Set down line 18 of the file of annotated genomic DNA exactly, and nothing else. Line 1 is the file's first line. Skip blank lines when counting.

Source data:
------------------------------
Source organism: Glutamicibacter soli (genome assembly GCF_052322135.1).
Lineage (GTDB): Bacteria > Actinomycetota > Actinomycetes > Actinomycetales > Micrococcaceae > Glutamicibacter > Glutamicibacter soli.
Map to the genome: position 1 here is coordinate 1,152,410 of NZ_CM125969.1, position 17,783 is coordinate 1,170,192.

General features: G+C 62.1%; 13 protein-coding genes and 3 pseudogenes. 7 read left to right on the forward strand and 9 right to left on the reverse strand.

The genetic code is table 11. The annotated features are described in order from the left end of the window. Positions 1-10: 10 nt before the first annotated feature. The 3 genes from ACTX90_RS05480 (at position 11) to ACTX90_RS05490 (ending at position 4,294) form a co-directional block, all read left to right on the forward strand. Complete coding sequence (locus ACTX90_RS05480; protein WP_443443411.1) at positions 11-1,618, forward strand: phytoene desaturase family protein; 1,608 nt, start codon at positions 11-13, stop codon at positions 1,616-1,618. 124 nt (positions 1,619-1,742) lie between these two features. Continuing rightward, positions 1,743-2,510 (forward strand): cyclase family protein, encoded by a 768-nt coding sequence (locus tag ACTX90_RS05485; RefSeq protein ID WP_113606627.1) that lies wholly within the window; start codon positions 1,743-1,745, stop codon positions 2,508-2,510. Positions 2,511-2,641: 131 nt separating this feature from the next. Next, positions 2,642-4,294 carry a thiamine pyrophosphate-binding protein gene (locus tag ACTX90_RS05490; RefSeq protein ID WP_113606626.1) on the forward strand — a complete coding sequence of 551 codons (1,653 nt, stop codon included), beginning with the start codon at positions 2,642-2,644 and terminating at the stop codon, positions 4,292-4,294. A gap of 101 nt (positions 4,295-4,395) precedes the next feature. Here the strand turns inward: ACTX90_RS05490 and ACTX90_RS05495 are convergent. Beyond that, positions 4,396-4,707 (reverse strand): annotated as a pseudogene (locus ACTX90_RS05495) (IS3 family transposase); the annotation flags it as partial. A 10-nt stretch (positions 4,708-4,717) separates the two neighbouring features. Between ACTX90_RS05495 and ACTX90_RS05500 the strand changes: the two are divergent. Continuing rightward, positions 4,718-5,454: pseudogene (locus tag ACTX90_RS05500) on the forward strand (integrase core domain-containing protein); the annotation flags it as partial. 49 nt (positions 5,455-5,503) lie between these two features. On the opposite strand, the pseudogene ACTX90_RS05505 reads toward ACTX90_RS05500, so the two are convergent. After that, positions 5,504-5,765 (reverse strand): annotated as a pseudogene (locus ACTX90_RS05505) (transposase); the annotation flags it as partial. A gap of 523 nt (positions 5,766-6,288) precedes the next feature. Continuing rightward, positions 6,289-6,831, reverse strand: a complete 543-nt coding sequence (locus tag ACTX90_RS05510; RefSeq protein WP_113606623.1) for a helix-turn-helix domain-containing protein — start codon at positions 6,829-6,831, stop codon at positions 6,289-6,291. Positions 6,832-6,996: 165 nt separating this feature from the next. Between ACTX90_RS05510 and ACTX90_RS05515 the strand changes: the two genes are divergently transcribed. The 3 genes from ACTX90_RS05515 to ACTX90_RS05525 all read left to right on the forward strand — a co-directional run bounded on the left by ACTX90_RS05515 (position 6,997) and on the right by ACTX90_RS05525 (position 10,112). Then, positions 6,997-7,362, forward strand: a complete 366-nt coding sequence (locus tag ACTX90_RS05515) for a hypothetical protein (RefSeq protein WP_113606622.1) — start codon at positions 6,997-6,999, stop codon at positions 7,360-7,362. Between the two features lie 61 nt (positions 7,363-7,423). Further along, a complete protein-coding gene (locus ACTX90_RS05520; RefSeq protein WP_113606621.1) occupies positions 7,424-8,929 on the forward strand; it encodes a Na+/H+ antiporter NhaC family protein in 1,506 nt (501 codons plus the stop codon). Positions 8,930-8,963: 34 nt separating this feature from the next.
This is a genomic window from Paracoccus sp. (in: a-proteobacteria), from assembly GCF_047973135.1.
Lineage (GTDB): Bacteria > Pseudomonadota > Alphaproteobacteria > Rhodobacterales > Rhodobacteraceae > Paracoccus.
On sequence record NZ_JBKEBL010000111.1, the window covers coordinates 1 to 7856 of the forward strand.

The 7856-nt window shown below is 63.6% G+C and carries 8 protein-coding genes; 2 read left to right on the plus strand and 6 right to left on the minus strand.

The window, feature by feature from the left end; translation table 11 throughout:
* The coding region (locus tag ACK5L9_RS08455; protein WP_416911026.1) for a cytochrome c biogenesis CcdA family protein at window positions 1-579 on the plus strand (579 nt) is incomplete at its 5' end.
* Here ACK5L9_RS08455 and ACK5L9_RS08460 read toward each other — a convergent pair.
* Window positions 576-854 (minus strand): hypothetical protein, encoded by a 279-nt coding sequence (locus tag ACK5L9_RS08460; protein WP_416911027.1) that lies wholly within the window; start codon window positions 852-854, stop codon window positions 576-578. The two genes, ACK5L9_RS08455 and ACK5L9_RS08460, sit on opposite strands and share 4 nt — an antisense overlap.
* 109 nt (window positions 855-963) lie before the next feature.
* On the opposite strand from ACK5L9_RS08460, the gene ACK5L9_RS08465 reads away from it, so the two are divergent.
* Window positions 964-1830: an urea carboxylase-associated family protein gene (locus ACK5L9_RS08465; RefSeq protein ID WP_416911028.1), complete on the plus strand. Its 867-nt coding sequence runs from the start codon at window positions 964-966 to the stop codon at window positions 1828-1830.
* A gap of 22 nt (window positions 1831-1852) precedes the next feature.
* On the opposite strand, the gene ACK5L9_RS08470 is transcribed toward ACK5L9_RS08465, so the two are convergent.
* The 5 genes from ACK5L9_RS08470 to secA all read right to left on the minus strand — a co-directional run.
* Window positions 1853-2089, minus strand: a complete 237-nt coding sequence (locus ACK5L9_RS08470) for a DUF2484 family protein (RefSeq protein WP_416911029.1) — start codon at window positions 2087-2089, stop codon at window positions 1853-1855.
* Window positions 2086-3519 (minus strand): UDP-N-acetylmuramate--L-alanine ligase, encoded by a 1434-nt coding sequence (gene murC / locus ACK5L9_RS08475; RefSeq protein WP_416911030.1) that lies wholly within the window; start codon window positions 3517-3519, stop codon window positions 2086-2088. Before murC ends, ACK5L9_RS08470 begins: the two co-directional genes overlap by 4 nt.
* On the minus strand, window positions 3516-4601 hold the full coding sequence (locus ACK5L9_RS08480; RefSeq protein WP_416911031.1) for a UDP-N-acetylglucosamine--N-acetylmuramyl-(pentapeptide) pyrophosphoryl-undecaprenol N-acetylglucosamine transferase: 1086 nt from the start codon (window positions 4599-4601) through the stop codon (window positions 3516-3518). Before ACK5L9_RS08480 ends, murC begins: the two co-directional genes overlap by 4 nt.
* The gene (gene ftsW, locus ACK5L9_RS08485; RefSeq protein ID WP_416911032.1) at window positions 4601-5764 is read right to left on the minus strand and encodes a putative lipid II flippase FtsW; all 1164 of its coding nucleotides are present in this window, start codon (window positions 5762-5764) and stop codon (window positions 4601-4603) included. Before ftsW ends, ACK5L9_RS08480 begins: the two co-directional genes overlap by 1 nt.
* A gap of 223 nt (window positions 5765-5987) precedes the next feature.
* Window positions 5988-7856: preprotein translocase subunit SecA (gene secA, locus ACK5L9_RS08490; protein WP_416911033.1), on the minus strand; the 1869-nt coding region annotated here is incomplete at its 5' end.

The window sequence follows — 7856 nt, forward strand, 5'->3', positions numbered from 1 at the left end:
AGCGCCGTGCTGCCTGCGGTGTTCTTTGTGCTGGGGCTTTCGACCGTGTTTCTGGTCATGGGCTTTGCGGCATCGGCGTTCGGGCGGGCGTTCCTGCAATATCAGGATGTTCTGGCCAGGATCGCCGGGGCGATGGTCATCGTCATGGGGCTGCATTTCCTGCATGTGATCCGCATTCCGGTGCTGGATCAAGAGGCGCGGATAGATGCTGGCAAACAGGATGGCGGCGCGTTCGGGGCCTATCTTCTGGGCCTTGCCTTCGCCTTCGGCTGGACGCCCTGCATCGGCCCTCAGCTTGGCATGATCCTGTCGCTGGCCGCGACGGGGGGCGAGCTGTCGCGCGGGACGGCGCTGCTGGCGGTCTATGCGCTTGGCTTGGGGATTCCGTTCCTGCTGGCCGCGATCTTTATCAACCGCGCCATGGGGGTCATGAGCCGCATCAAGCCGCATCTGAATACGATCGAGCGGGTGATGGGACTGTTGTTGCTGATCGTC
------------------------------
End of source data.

* On the opposite strand, the gene ACK5L9_RS08470 is transcribed toward ACK5L9_RS08465, so the two are convergent.